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Logic and Semantics in Reasoning

  1. May 7, 2003 #1
    Most men, most of the time, think in words and numbers. A fortunate few of us can sometimes think in entire concepts, seeing both the forest and the trees all at once. The words and numbers with which we use to think are, of course, symbols and are therefore subjective and probably unique to each of us. We usually calculate and rationalize in our rational minds using these symbols sequentially just as we write and speak.
    Communication is possible only if we agree by consensus on the meaning of the words and symbols that we are using to convey our thoughts. The English language unfortunately has many words that have a number of different meanings and connotations depending on the context in which they are being used. This makes precise communication free of ambiguity and misunderstanding extremely difficult if not impossible. This is why formal debates begin with the defining of terms so that we know that at least that we are talking about the same thing.
    Neither Logic nor Mathematics is not subjective. Their formal definitions and rules were invented precisely to prevent any chance of ambiguity or misunderstanding. They are therefore the best and universal tools with which we can use to reason. There are others such as the scientific method and the rules of formation of hypothesis, theory, law to name a few.
    There is some evidence that some women some of the time also think; however, if and when they actually do, they seem to think conceptually versus rationally and therefore our (men's) logic and rationality do not apply. They seem to arrive at their conclusions, sometimes though rarely the same as ours, by wholly different paths having started from wholly different places, merrily skipping over critical step in the process; but, I digress.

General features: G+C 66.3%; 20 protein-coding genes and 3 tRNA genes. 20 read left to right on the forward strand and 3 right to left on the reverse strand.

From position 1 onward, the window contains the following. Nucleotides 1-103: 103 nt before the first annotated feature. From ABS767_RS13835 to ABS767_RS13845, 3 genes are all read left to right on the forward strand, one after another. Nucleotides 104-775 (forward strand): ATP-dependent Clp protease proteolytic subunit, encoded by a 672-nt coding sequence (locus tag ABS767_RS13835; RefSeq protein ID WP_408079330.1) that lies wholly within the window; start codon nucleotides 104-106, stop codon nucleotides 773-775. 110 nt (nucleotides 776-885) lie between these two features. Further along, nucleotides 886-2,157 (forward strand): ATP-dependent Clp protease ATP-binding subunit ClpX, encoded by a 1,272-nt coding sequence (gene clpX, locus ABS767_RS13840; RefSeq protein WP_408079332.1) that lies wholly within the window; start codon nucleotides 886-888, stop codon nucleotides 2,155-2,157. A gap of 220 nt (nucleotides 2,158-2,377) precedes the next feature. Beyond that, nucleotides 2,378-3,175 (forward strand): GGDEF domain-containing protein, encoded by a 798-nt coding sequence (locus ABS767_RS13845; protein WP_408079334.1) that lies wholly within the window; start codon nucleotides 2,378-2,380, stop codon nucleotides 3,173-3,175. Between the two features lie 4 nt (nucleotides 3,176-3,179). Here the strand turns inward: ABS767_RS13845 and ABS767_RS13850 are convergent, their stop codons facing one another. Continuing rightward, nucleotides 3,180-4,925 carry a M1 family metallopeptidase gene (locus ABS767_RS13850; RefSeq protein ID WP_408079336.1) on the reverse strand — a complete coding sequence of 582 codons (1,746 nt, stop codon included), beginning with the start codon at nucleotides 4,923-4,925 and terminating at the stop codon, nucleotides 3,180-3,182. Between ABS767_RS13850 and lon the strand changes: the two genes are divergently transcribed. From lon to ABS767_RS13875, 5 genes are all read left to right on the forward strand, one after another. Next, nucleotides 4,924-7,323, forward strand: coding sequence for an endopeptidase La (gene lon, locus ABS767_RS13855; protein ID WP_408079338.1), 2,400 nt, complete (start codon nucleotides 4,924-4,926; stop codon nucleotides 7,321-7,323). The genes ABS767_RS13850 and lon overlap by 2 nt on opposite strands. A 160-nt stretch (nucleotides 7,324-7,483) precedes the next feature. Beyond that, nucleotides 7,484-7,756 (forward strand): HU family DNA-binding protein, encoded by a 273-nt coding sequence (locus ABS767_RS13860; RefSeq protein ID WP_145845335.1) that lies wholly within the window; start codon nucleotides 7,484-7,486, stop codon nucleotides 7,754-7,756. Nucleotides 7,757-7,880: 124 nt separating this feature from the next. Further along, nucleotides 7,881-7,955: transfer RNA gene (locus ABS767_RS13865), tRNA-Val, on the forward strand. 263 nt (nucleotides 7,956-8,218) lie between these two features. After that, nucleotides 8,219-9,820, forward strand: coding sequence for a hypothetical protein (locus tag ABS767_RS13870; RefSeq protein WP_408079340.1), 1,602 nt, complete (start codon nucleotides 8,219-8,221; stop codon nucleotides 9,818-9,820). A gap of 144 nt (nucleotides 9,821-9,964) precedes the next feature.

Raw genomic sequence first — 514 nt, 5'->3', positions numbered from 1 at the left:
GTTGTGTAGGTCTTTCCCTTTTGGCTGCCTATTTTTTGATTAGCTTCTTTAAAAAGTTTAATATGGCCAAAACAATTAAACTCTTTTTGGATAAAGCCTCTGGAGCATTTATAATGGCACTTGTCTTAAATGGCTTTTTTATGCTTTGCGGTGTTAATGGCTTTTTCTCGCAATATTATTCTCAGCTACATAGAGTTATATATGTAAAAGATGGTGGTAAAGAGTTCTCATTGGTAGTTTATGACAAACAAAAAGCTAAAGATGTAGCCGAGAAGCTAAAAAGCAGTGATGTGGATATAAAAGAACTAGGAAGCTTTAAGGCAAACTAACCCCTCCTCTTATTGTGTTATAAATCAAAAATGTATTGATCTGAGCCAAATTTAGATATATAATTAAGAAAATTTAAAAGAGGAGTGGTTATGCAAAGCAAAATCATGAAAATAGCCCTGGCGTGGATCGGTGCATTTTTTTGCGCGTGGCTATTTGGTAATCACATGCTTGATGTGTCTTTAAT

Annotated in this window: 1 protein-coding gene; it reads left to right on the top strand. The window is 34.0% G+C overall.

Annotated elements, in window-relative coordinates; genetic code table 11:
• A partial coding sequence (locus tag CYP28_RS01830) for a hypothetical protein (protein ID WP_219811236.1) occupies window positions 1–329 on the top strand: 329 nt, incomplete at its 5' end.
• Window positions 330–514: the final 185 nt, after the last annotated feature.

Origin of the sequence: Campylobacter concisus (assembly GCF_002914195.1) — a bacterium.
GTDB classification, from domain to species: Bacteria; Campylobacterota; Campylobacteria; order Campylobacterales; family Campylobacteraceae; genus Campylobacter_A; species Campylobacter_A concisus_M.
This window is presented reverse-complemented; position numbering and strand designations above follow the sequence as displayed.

After logic and mathematics in importance in reasoning comes semantics. We (men at least; it does not seem to hamper women at all) cannot debate, discuss or argue successfully or meaningfully if we do not agree to the meaning of the words or symbols we are using. Too often we (again men) argue to the death about something that a third party observer realizes is actually agreement in concept but using different words to say or describe the same thing; but, that neither party can agree on the meaning of the words that they are using. We are then in fact arguing semantics, which is meaningless, pointless and accomplishes nothing but raising tempers and levels of frustration however much fun and great a pastime it may be.
     
  2. jcsd
  3. May 7, 2003 #2
    With the exception of this last one, what all of your descriptions deny is the emotional aspects involved in all types of communication. Logic, for example, is ultimately based on faith that some things are just patently absurd. Although some prefer to believe this is merely an observation of truth, it is obviously a personal perspective and, in my opinion, as much an emotional one as anything else.